With another Columbus Day recently over, it is obvious that Columbus, a former hero, has been vilified — primarily because of some of the terrible things that came after he opened up the new world to the old.
Turning Columbus the hero into Columbus the villain is one of many examples of the ongoing “war on history” of our times.
Columbus Day is no longer celebrated in the “District of Columbia” (named after him), noted Jarrett Stepman, who writes for DailySignal.com (Heritage Foundation). Stepman just wrote a book, entitled, "The War on History: The Conspiracy to Rewrite America’s Past" (Regnery, 2019).
The book includes this quote from Ronald Reagan’s 1981 Columbus Day celebration: “Christopher Columbus…. is justly admired as a brilliant navigator, a fearless man of action, a visionary who opened the eyes of an older world to an entirely new one.” It would be hard to imagine hearing a politician today pay such a tribute.
Stepman writes, “Columbus was the unwitting conduit for the creation of a future American Republic, and for that, he deserves our respect and veneration.”
I had the privilege of doing a TV-interview with Stepman recently. We talked about the “war on history” and the “cancel culture.”
The “cancel culture” holds up yesterday’s heroes by today’s criterion and then writes them off as unredeemable villains.
Virtually no hero of yesterday is worthy by today’s standards. And, of course, today’s heroes will likewise be canceled one day. The revolution always consumes its own.
Stepman has been writing on this theme of modern iconoclasm of our heroes for a while. A few years ago, he wrote about how radicals wanted to tear down a statue of Abraham Lincoln… the slaveholder. What?!?
A group of students at the University of Wisconsin-Madison demanded that the on-campus statue of Lincoln be torn down because he supposedly owned slaves. The protester-in-chief who is a native-American was quoted as saying: “Everyone thinks of Lincoln as the great, you know, freer of slaves, but let’s be real: He owned slaves, and as natives, we want people to know that he ordered the execution of native men…Just to have him here at the top of Bascom is just really belittling.”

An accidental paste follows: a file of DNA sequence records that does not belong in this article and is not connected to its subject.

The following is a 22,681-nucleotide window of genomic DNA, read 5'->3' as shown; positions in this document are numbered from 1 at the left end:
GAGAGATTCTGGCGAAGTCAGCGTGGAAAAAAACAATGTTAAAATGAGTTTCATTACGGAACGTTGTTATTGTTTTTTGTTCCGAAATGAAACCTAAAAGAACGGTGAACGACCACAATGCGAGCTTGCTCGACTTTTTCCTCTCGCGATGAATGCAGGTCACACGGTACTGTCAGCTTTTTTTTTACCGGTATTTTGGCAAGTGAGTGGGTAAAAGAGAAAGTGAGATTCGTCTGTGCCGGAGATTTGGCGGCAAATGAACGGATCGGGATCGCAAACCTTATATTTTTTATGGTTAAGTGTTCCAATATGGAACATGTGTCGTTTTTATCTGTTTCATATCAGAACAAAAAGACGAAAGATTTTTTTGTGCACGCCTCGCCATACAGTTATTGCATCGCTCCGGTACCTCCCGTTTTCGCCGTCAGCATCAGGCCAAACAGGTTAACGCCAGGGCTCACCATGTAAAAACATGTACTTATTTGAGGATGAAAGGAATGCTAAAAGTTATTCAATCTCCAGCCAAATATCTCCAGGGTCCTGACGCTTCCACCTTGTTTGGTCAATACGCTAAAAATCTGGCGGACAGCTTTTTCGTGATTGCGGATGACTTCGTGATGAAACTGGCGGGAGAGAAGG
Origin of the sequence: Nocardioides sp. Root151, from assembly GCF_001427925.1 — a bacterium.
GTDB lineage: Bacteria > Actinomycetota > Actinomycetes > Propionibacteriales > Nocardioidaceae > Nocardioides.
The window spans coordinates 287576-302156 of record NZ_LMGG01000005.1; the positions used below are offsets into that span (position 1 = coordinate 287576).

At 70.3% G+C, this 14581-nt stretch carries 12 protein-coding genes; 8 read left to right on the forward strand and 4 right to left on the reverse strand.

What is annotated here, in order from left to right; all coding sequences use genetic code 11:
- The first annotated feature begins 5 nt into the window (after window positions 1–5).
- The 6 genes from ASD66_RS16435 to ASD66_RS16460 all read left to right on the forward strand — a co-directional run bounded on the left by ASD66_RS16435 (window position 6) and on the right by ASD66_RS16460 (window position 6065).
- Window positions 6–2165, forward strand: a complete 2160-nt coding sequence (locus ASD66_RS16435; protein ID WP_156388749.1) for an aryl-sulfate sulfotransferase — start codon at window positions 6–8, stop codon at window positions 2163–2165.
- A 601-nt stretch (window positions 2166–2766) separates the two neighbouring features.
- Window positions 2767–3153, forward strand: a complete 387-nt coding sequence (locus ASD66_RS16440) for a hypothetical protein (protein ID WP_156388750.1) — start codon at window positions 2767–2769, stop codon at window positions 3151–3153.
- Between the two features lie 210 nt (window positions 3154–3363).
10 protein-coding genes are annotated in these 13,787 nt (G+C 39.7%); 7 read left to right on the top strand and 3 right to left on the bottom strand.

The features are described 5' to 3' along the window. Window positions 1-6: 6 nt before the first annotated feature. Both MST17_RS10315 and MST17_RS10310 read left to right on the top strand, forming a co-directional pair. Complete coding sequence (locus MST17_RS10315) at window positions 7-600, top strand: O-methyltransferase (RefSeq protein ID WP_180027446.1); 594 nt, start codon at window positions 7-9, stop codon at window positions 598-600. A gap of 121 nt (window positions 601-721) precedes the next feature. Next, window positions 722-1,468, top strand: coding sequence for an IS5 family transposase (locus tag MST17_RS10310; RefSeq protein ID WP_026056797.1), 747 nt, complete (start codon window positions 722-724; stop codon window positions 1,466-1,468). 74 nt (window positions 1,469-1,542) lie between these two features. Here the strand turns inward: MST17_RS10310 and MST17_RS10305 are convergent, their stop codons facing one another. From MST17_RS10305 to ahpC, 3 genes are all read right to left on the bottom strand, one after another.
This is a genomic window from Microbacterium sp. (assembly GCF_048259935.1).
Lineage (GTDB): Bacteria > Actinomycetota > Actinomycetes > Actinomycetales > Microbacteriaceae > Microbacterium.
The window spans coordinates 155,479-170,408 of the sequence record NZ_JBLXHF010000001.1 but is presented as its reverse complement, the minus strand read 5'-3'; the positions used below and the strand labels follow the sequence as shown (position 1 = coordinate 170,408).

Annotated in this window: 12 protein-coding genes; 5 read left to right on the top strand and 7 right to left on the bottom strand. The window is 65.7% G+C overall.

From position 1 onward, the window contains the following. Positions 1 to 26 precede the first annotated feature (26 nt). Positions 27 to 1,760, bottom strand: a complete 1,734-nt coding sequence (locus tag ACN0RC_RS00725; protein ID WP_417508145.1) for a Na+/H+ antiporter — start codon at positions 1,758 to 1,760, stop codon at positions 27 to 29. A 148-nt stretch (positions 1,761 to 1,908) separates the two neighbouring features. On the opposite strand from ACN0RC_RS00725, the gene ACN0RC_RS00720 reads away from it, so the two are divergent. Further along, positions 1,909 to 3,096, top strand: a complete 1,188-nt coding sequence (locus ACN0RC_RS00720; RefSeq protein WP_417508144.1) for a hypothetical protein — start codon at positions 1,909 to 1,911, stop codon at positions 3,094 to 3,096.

Lincoln, of course, owned no slaves; his presidency freed the slaves. Regarding the claim of “execution of native men,” Lincoln indeed ordered the execution of 38 Dakota leaders — only after they committed criminal atrocities, massacring 490 settlers, including women and children.
I see this attack on Lincoln as part of the “cancel culture.” I asked Jarrett, “What’s the purpose of the cancel culture?”
He replied, “In an era in which ‘my truth,’ is prioritized over ‘THE truth,’ cancel culture is used to silence those who disagree. It is based on a movement with much fervor and no forgiveness, intolerance in the name of tolerance.”
I then asked him, “If we continue down this road of ‘cancel culture,’ where will it all end?”
Stepman responded, “It doesn't end if we don't reverse course. Cancel culture is meant to silence anyone who disagrees, who is on the ‘wrong side of history,’ as they perpetually redefine that. That mentality, if it becomes the norm, can't exist side by side with a culture that supports free speech.”
I also asked him, “Why does history matter?” He answered, “History matters because it puts our lives and times in context, it teaches us how other human beings dealt with the flawed and imperfect world they lived in. It teaches us about human nature. If we erase our history we will soon have no past and no future.”
I spoke recently with Dennis Prager, founder of PragerU, on this same theme of the importance of history. He told me, “The American past is [being] erased, except for the isolated awful moments. Kids today are learning how bad America was, but they’re not learning that every country had slavery, every country killed indigenous people, because everybody who made a country often killed the people who were living there. I’m not excusing it, I’m just noting a fact. Where America differed is in its goodness. Badness is universal, goodness is relatively unique.”
Stepman concludes in his book on the war against history, “If our country cherishes its past as it looks to its future, it will produce more Americans who deserve to be celebrated as greats….But if our country foolishly commits to erasing its history, it will have no future worthy of its past.”
I think Christopher Columbus would agree.
Jerry Newcombe is co-host/senior TV producer of Kennedy Classics. He has written/co-written 25 books, including "The Book That Made America, Doubting Thomas" (with Mark Beliles), "What If Jesus Had Never Been Born?" (With D. James Kennedy), and "George Washington's Sacred Fire" (with Peter Lillback). For more of his reports, Go Here Now.
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